Referring once again to FIGS. 1, 2 and 3, in operation, a pixel data source, such as CPU 10, provides pixel data in the form illustrated in FIG. 2, over system bus 12 to the graphics controller 20. The graphics controller 20 decodes the pixel type tag 42 to identify the pixel type of the associated pixel data 46 in the pixel data stream. In the event the pixel data 46 is of the type which the frame buffer 26 is configured for (for example RGB 16), then the graphics controller 20 writes the pixel data 46 at the pixel address 44 within the frame buffer 26. However, if the pixel type tag 42 indentifies the pixel data 46 as being of a different pixel type than that to which the frame buffer 26 is configured, the frame buffer controller 22 converts the pixel data 46 into a pixel type that the frame buffer 26 is configured for. For example, if the pixel data provided by CPU 10 is of a pixel type RGB 32, and the frame buffer 26 is configured for pixel data having the type RGB 16, then the frame buffer controller 22 will convert the RGB 32 pixel data into RGB 16 data. It may convert by dropping 3 of 8 bits for each color R, G and B. The controller 22 will then write the pixel data (in RGB 16 format) into the frame buffer 26. Accordingly, pixel data written into the frame buffer 26 is of the same type such that it can be read out of the frame buffer, and passed through the D/A converter 30 to be displayed on the CRT display 33.
It will be appreciated that the present invention provides a method and apparatus to identify the type of the pixel data using the pixel type tag 42 as part of the pixel data address. This pixel type permits the graphic controller 20 to identify the pixel type of the pixel data 46, and, if necessary, execute a conversion algorithm in the frame buffer controller 22 to convert the pixel data 46 into a pixel type for which the frame buffer 26 is configured. Thus, the present invention improves system performance by identifying the pixel type of the pixel data using the pixel type tage 42, and accomplishing any necessary conversion using the graphic controller 20 and frame buffer controller 22, rather than having the source of the pixel data execute a software conversion routine prior to transmitting the pixel data on the system bus 12. It will be appreciated by one skilled in the art, that the necessary conversion of the pixel data to a pixel type compatible with a frame buffer 26 may be accomplished by the frame buffer controller 22 using either a hardware device, or alternatively, a software routine. By converting all pixels to a single type for placing them into the frame buffer, complexity of the frame buffer and rasterization hardware is greatly reduced. This is in contrast to some prior art systems which stored a pixel type tag with each pixel in the frame buffer, requiring extra storage space and intricate fast hardware to convert pixels to the type used by the DAC or display, during the serialization (rasterization) display process.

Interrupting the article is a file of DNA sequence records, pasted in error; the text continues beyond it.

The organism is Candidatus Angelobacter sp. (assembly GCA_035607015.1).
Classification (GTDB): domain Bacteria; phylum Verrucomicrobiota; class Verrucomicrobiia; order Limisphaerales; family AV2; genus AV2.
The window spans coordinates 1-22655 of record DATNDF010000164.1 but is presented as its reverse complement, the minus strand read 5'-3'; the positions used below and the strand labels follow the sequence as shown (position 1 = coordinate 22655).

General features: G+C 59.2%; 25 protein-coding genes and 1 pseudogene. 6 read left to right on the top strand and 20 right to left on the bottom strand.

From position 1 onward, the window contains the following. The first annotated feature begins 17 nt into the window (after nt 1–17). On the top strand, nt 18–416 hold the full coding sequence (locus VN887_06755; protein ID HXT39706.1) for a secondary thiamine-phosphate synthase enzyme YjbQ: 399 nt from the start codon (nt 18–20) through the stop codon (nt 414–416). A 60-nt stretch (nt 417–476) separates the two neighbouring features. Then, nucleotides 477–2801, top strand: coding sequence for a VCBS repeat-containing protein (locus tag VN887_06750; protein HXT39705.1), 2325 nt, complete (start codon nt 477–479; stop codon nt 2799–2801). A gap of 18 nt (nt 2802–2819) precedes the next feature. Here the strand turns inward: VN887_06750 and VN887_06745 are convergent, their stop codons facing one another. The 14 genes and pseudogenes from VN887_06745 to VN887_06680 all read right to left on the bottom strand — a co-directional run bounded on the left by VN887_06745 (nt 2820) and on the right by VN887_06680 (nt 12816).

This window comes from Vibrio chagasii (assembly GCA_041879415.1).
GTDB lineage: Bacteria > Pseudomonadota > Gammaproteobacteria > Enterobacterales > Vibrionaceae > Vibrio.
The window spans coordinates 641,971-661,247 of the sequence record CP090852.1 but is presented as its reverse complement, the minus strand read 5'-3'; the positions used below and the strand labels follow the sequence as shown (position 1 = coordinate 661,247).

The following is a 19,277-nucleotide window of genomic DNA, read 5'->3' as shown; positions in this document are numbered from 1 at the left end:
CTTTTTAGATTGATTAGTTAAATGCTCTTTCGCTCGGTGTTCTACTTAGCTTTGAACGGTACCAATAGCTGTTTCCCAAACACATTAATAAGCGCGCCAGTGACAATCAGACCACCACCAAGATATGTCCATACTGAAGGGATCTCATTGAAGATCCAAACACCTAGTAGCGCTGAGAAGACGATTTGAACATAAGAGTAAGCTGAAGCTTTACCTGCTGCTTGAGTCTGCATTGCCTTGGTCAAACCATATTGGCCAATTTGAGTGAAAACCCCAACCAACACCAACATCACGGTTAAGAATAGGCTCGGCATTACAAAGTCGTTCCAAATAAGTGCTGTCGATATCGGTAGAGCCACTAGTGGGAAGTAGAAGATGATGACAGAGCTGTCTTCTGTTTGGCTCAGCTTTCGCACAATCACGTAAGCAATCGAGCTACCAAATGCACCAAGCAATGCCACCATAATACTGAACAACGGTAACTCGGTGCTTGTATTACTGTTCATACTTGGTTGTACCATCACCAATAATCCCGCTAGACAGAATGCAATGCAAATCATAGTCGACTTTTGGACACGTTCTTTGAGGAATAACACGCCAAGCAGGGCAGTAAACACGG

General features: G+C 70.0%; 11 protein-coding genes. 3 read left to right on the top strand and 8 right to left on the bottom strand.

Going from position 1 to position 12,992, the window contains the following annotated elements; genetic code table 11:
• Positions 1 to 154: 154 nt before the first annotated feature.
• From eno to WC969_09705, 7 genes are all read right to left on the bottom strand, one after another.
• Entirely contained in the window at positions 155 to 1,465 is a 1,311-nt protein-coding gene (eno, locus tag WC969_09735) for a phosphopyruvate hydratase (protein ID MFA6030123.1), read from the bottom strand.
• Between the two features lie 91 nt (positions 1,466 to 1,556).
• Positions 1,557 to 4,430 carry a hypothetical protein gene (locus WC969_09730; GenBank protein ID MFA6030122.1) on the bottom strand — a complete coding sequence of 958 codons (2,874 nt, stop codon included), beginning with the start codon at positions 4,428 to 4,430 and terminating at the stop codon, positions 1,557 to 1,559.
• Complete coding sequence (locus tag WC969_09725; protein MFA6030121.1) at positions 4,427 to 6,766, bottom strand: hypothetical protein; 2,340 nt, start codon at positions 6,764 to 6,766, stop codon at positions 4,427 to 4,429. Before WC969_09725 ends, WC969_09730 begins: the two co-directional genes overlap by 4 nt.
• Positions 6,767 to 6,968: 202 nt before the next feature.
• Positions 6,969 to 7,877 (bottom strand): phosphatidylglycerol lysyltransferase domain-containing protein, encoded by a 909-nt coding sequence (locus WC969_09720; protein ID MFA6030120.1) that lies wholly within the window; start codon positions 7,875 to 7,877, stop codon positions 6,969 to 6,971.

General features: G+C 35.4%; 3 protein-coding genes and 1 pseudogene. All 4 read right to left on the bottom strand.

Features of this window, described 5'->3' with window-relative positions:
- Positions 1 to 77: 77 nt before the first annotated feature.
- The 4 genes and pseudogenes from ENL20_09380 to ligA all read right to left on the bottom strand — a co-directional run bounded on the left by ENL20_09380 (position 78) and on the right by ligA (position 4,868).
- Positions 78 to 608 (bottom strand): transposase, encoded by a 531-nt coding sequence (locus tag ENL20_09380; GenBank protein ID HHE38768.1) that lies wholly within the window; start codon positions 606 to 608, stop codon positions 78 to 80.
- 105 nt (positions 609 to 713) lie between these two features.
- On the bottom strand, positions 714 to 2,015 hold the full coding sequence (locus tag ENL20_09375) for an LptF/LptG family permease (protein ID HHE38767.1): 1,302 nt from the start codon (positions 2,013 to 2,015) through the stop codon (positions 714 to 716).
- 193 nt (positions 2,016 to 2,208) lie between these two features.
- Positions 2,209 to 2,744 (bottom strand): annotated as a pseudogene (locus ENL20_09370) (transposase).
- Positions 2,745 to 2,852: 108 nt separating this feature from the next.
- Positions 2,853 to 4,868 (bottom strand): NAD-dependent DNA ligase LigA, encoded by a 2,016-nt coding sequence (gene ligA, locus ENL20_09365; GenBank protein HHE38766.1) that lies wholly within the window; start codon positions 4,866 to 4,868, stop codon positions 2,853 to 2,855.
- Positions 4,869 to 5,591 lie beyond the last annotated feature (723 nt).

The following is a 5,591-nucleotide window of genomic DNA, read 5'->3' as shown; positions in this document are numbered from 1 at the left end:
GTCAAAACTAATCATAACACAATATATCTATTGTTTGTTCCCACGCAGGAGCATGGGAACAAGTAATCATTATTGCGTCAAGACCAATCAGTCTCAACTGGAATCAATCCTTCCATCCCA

Accordingly, the present invention provides apparatus and methods for address space aliasing to identify pixel types which permits a variety of pixel type data to be utilized in a computer controlled display system. While the present invention has been described in conjunction with a number specific embodiments identified in FIGS. 1 through 4, it will be apparent to those skilled in the art, that many alternatives, modifications and variations in light of the foregoing description are possible. The invention is intended to embrace such alternatives, modifications and variations as may fall within the spirit and scope of the invention as disclosed.
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|U.S. Classification||345/502, 345/501, 345/531, 345/556|
|Nov 25, 1992||AS||Assignment|
Owner name: INTEL CORPORATION, CALIFORNIA
Free format text: ASSIGNMENT OF ASSIGNORS INTEREST.;ASSIGNOR:ATKINS, MARK D.;REEL/FRAME:006340/0058
Effective date: 19921119
|Sep 30, 1997||FPAY||Fee payment|
Year of fee payment: 4
|Oct 4, 2001||FPAY||Fee payment|
Year of fee payment: 8
|Sep 30, 2005||FPAY||Fee payment|
Year of fee payment: 12